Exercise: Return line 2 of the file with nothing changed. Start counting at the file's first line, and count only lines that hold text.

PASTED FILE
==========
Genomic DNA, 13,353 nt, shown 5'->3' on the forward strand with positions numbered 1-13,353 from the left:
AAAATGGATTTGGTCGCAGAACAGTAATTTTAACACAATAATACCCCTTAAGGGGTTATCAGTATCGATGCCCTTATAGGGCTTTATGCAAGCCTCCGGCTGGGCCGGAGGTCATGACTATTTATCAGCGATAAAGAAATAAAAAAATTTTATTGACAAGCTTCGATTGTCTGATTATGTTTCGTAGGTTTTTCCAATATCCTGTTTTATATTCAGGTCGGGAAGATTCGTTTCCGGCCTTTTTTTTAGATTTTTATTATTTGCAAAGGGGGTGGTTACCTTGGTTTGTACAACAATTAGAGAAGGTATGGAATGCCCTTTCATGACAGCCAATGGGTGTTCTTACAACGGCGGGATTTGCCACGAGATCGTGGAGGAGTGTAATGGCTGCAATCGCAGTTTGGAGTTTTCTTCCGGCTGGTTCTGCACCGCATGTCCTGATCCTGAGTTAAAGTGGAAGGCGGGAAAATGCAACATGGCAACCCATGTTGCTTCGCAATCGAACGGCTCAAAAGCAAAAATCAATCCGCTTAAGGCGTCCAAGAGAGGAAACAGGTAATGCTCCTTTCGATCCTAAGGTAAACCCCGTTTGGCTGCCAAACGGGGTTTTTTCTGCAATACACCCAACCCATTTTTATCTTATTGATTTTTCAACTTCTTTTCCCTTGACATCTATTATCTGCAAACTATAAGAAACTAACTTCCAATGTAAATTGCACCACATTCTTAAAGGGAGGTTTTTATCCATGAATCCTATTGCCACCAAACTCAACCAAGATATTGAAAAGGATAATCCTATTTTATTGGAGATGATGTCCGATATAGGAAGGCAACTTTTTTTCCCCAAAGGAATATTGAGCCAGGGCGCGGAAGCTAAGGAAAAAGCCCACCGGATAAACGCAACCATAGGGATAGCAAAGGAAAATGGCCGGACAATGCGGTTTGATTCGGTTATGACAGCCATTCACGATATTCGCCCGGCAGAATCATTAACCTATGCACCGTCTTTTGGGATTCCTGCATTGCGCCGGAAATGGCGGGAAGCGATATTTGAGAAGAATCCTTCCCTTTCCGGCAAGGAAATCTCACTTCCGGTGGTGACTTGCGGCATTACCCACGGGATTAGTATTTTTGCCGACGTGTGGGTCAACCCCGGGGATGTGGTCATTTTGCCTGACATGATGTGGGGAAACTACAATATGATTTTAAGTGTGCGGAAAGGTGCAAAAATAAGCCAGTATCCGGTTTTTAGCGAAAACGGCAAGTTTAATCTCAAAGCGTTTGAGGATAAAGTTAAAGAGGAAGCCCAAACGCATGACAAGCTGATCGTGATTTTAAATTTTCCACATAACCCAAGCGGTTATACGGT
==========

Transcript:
AAAATGGATTTGGTCGCAGAACAGTAATTTTAACACAATAATACCCCTTAAGGGGTTATCAGTATCGATGCCCTTATAGGGCTTTATGCAAGCCTCCGGCTGGGCCGGAGGTCATGACTATTTATCAGCGATAAAGAAATAAAAAAATTTTATTGACAAGCTTCGATTGTCTGATTATGTTTCGTAGGTTTTTCCAATATCCTGTTTTATATTCAGGTCGGGAAGATTCGTTTCCGGCCTTTTTTTTAGATTTTTATTATTTGCAAAGGGGGTGGTTACCTTGGTTTGTACAACAATTAGAGAAGGTATGGAATGCCCTTTCATGACAGCCAATGGGTGTTCTTACAACGGCGGGATTTGCCACGAGATCGTGGAGGAGTGTAATGGCTGCAATCGCAGTTTGGAGTTTTCTTCCGGCTGGTTCTGCACCGCATGTCCTGATCCTGAGTTAAAGTGGAAGGCGGGAAAATGCAACATGGCAACCCATGTTGCTTCGCAATCGAACGGCTCAAAAGCAAAAATCAATCCGCTTAAGGCGTCCAAGAGAGGAAACAGGTAATGCTCCTTTCGATCCTAAGGTAAACCCCGTTTGGCTGCCAAACGGGGTTTTTTCTGCAATACACCCAACCCATTTTTATCTTATTGATTTTTCAACTTCTTTTCCCTTGACATCTATTATCTGCAAACTATAAGAAACTAACTTCCAATGTAAATTGCACCACATTCTTAAAGGGAGGTTTTTATCCATGAATCCTATTGCCACCAAACTCAACCAAGATATTGAAAAGGATAATCCTATTTTATTGGAGATGATGTCCGATATAGGAAGGCAACTTTTTTTCCCCAAAGGAATATTGAGCCAGGGCGCGGAAGCTAAGGAAAAAGCCCACCGGATAAACGCAACCATAGGGATAGCAAAGGAAAATGGCCGGACAATGCGGTTTGATTCGGTTATGACAGCCATTCACGATATTCGCCCGGCAGAATCATTAACCTATGCACCGTCTTTTGGGATTCCTGCATTGCGCCGGAAATGGCGGGAAGCGATATTTGAGAAGAATCCTTCCCTTTCCGGCAAGGAAATCTCACTTCCGGTGGTGACTTGCGGCATTACCCACGGGATTAGTATTTTTGCCGACGTGTGGGTCAACCCCGGGGATGTGGTCATTTTGCCTGACATGATGTGGGGAAACTACAATATGATTTTAAGTGTGCGGAAAGGTGCAAAAATAAGCCAGTATCCGGTTTTTAGCGAAAACGGCAAGTTTAATCTCAAAGCGTTTGAGGATAAAGTTAAAGAGGAAGCCCAAACGCATGACAAGCTGATCGTGATTTTAAATTTTCCACATAACCCAAGCGGTTATACGGT